A party for Boris/ Thomas Bernhard


A Party for Boris is a play in three acts, which contains two prologues and the main part, "the party". Not much happens in each of the acts. The setting is an empty room in the house of the main character: The wealthy Good Woman, who has lost her husband and legs in a car accident and now sits in a wheelchair. She bosses her housemaid Johanna around the house, and continuously humiliates and verbally abuses her: "Your lack of consideration / Your abnormal personality / ... ".
Up to the end of the first prologue, The Good Woman tries on long gloves, red, green, yellow, but above all white and black ones, and large hats in the same colours. Johanna assists her. The Good Woman delivers a long monologue while she is trying on the gloves and hats. She pities herself and her legless condition.

The second prologue takes place after a masked ball, which The Good Woman attended as a queen and Johanna as a pig. When The Good Woman notices that Johanna has taken off her mask she forces her to put it back on. As The Good Woman comments on the masked ball she also mentions Boris, who she has recently married to keep herself from being lonely. She chose Boris, who is also legless, from the cripple asylum. Boris doesn’t speak to The Good Woman but asks continuously for Johanna instead.  The Good Woman: "He is asking for you / Not for me / For you / For you he is asking / ...". This prologue is alarming, and the daunting atmosphere is reinforced by the fact that The Good Woman leaves her husband screaming on his own in the adjoining room for a while: "You mustn’t go and collect him / Not before I have given you permission / Wait / Listen / ..."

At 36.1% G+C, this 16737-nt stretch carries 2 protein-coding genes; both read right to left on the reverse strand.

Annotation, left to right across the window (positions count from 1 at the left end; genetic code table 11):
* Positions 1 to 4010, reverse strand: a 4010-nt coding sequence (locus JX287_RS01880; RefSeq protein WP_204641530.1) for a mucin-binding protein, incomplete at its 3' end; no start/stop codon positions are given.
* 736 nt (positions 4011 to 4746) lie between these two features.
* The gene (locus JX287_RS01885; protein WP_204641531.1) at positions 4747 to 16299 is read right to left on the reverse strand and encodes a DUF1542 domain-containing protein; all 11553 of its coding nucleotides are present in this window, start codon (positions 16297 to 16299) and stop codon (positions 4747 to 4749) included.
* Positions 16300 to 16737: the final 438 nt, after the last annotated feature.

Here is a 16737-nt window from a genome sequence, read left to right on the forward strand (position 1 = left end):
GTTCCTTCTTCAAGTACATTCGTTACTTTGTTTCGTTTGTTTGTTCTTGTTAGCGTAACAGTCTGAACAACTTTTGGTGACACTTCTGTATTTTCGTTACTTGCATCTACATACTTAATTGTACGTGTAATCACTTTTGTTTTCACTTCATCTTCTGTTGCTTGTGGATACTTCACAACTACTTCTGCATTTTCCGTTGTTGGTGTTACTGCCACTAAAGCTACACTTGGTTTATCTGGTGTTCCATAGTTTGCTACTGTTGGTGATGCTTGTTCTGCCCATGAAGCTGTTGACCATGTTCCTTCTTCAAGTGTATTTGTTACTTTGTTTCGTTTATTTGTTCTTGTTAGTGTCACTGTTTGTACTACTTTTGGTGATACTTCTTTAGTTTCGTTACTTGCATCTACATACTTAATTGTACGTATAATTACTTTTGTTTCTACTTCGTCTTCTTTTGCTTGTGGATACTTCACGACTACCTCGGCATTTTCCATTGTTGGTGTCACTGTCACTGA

At the end of the second prologue The Good Woman suddenly screams at Johanna and orders her to take off her mask: "Take your mask off / Take off your mask".

The birthday party for Boris is the main part of the play.  All ”cripples” from the asylum are invited. All of them are legless and even Johanna has to keep her legs hidden during the evening. The “cripples” talk and laugh about their nightmares. The mood becomes more sombre when the “cripples” mention their beds, which they refer to as boxes since they are not long enough. Old Cripple: "There are many methods / To make one’s life in the box more bearable / Karl Ernst often sleeps standing upright / ..." The Good Woman promises to campaign with the asylum director for longer beds. But the beds are only the beginning of a series of complaints. The “cripples” also complain about the poor, miserable care they receive from the doctors and nurses,  the terrible food and the appalling conditions in the cripple asylum. Boris fuels the atmosphere with increasingly louder and faster beats on a drum, which was given to him as a birthday present. The “cripples” talk about heir methods to make their lives in the asylum more bearable.

When everybody is tired and thanks the host for the food, Johanna makes a surprising discovery.